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Zucker Bakery

Zucker Bakery
433 E 9th Street
East Village,New York 10009
(646) 559-8425

This East Village shop drew widespread attention for their clever, Thanksgivikkuh donuts last year, but for the most part, their treats are traditional and homey, not trendy and headline grabbing.  Inspired by her Israeli background, as well as the baking traditions of Europe and Morocco, Chef and owner Zohar Zohar (an alum of Daniel and Bouley) is known for her dense Chocolate Babka, date and clove-laden Rugelach, Spiced Honey Cookies, powdered sugar-dusted Honey Almond Fingers, tall, golden-domed Challahs, and slabs of thinly-sliced Love Loaf, a beloved pastry recipe from her mother, thick with dried fruit and nuts.

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Joe and Misses Doe

Joe and Misses Doe
45 E 1st Street
East Village,New York 10003
(212) 780-0262

Joe and Jill Dobias recently consolidated their two businesses (a sandwich shop and restaurant) into this one comfort food-centric establishment, which frequently draws cheeky inspiration from Joe’s Jewish roots.  And Members of the Tribe are sure to get a kick out of their four-course, Rosh Hashanah prix fixe, where $70 buys housemade Challah for the table, Stuffed Cabbage with salmon stuffing and dill sauce, Lacquered Brisket with potato kreplach and caviar sauce, Honey Cake with red grape sorbet, and glasses of Holy Punch… a mix of red and white wine infused with orange peel and honey.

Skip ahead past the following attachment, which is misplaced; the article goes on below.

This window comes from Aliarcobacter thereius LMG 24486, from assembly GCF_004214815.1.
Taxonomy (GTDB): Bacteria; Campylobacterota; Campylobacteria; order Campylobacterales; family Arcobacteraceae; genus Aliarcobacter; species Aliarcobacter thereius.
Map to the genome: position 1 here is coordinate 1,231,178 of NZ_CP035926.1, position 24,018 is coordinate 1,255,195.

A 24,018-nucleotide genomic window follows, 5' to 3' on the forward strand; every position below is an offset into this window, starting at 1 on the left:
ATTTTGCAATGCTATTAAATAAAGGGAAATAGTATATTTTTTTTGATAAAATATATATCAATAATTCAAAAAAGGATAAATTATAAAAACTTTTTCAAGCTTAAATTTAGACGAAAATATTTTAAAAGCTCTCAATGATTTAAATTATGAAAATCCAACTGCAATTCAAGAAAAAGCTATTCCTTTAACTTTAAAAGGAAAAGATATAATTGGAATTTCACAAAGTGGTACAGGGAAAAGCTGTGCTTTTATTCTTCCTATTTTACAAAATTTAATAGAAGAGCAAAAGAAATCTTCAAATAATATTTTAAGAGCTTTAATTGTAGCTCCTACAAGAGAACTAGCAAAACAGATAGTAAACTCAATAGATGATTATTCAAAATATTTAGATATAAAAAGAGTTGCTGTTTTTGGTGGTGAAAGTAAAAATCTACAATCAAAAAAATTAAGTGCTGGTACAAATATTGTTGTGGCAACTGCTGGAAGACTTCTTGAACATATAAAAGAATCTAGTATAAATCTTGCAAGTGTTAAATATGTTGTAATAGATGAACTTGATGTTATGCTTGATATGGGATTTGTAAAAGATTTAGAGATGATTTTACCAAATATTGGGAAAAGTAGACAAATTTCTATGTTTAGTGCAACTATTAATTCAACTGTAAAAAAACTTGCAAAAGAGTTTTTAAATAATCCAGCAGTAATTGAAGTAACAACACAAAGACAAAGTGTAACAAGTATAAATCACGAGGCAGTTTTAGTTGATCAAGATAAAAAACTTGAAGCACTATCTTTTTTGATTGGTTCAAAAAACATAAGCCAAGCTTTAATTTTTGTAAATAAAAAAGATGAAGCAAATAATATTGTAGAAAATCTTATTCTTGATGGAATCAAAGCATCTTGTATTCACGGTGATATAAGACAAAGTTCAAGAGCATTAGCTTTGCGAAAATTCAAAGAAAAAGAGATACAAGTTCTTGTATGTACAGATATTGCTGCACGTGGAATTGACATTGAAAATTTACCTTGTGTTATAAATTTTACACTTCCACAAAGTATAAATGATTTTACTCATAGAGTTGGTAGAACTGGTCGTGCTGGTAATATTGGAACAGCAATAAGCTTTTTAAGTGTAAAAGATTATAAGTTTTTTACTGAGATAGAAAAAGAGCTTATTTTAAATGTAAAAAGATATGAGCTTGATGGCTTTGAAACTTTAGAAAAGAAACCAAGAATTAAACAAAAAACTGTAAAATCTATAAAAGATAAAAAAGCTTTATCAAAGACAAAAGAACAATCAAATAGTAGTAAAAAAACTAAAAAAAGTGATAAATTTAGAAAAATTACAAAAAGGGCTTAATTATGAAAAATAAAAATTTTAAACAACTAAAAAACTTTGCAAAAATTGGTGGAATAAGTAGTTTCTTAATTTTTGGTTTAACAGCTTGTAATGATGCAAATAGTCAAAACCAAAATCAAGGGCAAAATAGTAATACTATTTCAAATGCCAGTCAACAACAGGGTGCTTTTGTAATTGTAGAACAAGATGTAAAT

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The Russian Tea Room

The Russian Tea Room
150 W 57th Street
Midtown West,New York 10019
(212) 581-7100

A bastion of old New York, the sumptuous, red and gold Tea Room is largely considered to be a special occasion-only spot, so when better to treat yourself than during the Jewish High Holidays?  Their a la carte Rosh Hashanah menu includes all manner of hearty, Eastern European dishes, including scarlet-colored Beef Borscht, Gefilte Fish with horseradish, Chicken Liver Pate on toast, Pan Fried Trout with candied lemon and chestnuts, Stuffed Veal served over fondant potatoes with carrot and apple tzimmes, and Warm Apple or Sweet Kugel for dessert; a noodle pudding made with mixed, dried fruit.

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Toloache

Toloache
251 W 50th Street
Midtown West,New York 10019
(212) 581-1818

You don’t often associate Mexican flavors with Jewish cuisine.  But chef Julian Medina, who grew up Catholic in Mexico City, converted to Judaism when he married his wife of 10-years, a good Jewish girl from the Upper East Side.  That means, Mexican-inflected Rosh Hashanah meals are commonplace at his restaurant, Toloache, and this year is no exception.  Enjoy an assortment of Jewish-inspired dishes with decided Latin flavor, such as Guacamole with house smoked whitefish, Braised Brisket Tacos with tomatillo-chipotle salsa, Salmon Pastrami Quesadillas with red onion-jalapeño cream cheese, and an Apple Tart with honeycomb and dulce de leche-cinnamon sauce for dessert.